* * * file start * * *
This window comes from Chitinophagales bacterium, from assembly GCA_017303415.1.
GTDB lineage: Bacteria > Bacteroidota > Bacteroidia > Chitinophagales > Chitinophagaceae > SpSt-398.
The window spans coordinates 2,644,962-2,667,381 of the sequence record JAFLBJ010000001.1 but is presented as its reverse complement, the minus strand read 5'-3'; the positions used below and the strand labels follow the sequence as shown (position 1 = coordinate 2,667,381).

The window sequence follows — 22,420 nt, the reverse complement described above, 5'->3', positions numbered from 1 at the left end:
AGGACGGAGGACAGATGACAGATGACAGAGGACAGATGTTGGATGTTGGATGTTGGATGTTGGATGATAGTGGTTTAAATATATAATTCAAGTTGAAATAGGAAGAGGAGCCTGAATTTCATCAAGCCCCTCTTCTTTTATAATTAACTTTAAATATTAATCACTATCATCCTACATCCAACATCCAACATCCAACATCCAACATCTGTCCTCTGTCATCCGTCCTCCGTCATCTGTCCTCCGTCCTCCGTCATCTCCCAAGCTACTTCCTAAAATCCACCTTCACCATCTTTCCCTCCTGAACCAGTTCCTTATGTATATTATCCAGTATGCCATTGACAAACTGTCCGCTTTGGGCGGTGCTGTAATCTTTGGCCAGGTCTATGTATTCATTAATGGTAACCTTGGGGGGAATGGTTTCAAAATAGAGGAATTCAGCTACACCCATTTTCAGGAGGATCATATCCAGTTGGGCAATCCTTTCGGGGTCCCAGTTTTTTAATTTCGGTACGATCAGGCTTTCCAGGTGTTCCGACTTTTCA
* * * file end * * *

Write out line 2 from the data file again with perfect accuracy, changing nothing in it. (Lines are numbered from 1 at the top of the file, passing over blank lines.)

GTDB lineage: Bacteria > Bacteroidota > Bacteroidia > Chitinophagales > Chitinophagaceae > SpSt-398.